How to Reach the Last Row in a Concert Hall

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Robert Estrin here at with a really fascinating show that I think you’re going to really appreciate, which is how to reach the last row in a concert hall.

If you’ve ever been to a performance of a world-class pianist, it’s an unforgettable experience. I had the opportunity to hear Vladimir Horowitz on several occasions. The first time was when he made one of his many comebacks, and every time he did this, it was a huge event. This was in 1974, and he was playing a performance at the Metropolitan Opera House.  And if you have any idea of the scope of the size of that hall, you wonder how could you possibly play a concert in a hall that big?

I actually camped out at Lincoln Center, the tickets went on sale 6 AM and I got there at nine at night – I was number 311 in line already!  Can you imagine? Interesting thing is that about 2:30 in the morning, Horowitz and his wife came by with coffee and donuts for the people waiting camped out there. It was really something. I get tickets and it was limited to only two.  And my tickets were way, way up. The amazing thing was he was able to project a sound that came right through to the last row with beauty and singing quality. That was really something.

Well, here’s the interesting thing. Just a couple of months later, I was studying with Constance Keene at the Manhattan School of Music, and she was really good friends with the Horowitz’s. She actually was able to get tickets to a Carnegie Hall Concert he was giving. On this occasion, I was in one of the very front box seats and I could actually hear what he was doing that made it possible for me to enjoy his performance from the last row. Everything was punctuated much bigger.

Have you ever been to a museum and seen a great painting of one of the impressionists? You look from a distance and it’s just gorgeous colors and patterns, and you get up close and see all these angularities to the strokes. It was kind of like that hearing him so close in that front box seat.  I could hear what he was doing in order to project to the back of the concert hall. In the video included with this article, I demonstrate this for you. I’ll show you what a delicate way of playing Mozart sounds like and then a way of playing Mozart that would go to the last row of the hall.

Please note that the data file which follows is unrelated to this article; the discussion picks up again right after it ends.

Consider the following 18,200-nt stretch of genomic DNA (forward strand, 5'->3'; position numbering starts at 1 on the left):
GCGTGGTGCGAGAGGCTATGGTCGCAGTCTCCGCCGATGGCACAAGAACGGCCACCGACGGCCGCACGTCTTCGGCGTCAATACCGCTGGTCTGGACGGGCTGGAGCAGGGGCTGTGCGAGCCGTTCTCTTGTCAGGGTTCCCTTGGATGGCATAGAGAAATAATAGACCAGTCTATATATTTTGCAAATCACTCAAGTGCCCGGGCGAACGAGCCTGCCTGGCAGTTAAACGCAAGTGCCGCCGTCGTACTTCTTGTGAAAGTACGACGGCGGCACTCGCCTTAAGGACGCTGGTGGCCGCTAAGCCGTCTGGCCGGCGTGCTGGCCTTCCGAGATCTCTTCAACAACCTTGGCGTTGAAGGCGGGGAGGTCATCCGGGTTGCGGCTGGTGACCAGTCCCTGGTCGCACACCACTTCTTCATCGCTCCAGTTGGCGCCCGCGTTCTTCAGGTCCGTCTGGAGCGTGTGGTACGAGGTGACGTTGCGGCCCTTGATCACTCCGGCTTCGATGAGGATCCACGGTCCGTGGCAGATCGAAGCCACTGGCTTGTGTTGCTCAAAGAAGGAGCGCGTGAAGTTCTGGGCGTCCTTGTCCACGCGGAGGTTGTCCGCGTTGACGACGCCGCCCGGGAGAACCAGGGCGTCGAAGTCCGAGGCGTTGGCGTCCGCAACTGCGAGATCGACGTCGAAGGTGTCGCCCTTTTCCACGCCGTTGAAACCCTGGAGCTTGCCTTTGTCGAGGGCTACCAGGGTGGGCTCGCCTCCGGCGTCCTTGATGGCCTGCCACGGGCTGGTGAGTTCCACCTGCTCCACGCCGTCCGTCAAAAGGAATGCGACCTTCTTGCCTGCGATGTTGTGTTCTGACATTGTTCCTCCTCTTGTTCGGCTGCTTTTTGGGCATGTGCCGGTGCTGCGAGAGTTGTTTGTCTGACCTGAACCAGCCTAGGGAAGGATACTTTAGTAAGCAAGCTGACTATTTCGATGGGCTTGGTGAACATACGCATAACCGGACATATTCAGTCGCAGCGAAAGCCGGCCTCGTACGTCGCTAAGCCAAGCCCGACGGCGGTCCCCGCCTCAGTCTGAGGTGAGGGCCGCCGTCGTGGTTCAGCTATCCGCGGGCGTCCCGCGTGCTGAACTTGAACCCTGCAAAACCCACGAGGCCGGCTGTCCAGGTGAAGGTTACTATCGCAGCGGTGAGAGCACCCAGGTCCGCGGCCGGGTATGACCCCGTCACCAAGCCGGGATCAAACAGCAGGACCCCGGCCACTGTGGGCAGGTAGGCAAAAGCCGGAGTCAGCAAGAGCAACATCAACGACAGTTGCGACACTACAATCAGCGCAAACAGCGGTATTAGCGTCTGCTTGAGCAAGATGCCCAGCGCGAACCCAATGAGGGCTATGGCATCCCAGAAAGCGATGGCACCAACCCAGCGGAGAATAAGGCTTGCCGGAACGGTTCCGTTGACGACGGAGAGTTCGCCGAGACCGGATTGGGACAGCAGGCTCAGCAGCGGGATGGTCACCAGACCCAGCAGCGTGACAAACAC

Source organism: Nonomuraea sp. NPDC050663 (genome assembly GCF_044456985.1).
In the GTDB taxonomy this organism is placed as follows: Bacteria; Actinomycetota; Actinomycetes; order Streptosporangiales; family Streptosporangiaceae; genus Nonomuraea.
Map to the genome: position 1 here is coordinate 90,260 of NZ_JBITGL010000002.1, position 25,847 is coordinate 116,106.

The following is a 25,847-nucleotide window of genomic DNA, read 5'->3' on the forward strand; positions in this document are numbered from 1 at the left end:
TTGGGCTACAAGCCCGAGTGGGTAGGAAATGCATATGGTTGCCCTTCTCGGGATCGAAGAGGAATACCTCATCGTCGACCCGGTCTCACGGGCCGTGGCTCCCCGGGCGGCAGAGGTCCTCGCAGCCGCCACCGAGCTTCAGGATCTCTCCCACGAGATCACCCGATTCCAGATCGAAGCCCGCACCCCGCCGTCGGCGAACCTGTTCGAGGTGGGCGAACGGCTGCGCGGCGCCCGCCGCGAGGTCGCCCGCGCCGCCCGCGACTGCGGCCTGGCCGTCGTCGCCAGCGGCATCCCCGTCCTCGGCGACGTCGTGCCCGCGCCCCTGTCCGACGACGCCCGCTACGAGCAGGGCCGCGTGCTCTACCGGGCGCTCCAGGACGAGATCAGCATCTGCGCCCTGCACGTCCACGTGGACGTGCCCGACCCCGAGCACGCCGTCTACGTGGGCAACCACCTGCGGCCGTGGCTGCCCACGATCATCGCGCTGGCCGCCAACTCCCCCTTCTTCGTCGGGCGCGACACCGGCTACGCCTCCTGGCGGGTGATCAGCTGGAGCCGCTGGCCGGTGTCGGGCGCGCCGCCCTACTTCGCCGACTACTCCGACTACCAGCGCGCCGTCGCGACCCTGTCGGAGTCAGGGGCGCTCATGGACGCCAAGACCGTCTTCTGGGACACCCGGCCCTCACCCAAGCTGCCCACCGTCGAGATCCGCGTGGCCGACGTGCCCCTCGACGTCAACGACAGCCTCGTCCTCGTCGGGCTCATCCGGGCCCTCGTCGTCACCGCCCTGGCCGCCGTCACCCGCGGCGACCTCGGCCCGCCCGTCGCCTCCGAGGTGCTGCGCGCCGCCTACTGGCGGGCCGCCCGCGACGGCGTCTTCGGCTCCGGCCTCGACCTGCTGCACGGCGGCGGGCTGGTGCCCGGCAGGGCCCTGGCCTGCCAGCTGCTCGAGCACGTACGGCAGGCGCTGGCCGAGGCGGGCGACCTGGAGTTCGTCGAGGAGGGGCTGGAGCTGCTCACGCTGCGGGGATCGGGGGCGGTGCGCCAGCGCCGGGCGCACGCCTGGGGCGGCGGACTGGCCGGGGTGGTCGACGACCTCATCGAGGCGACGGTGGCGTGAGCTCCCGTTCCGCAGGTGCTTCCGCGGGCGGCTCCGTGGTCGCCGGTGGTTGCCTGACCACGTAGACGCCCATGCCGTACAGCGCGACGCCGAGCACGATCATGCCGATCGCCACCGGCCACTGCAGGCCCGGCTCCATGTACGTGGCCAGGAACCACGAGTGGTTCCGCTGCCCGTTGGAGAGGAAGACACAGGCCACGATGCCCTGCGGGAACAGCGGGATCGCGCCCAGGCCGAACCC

In the video above, you’ll hear a perfectly valid and wonderful way to play Mozart with a nice characteristic delicacy. The G major is a 283 Köchel.

Up until recently I’ve been playing it that way and I’ve been experimenting with a completely different way of playing it. Using a lot more arm weight, projecting a bigger sound, one that would carry through in a very large hall. When you listen to the video, compare these different styles.

So it’s not a right or wrong proposition here.  And I would say to a great extent, it comes down to where you’re performing.  In a big hall, approach a piece by playing bigger and with more arm weight, while punctuating the fast notes. Rather than playing everything in a fluid matter the way I did the first time, lighten up so that you can negotiate them. So that’s the secret.  You have to play with more arm weight, more angularity, and punctuate fast passages by detaching the notes from one another so they carry through, even with the reverb of a large hall.

So these are some pointers for you.  You’ve got to always listen to the piano and the room you’re playing in so that you can produce a sound that carries through to the last row.

Thanks so much for joining me again.  This is Robert Estrin at,  your online piano store.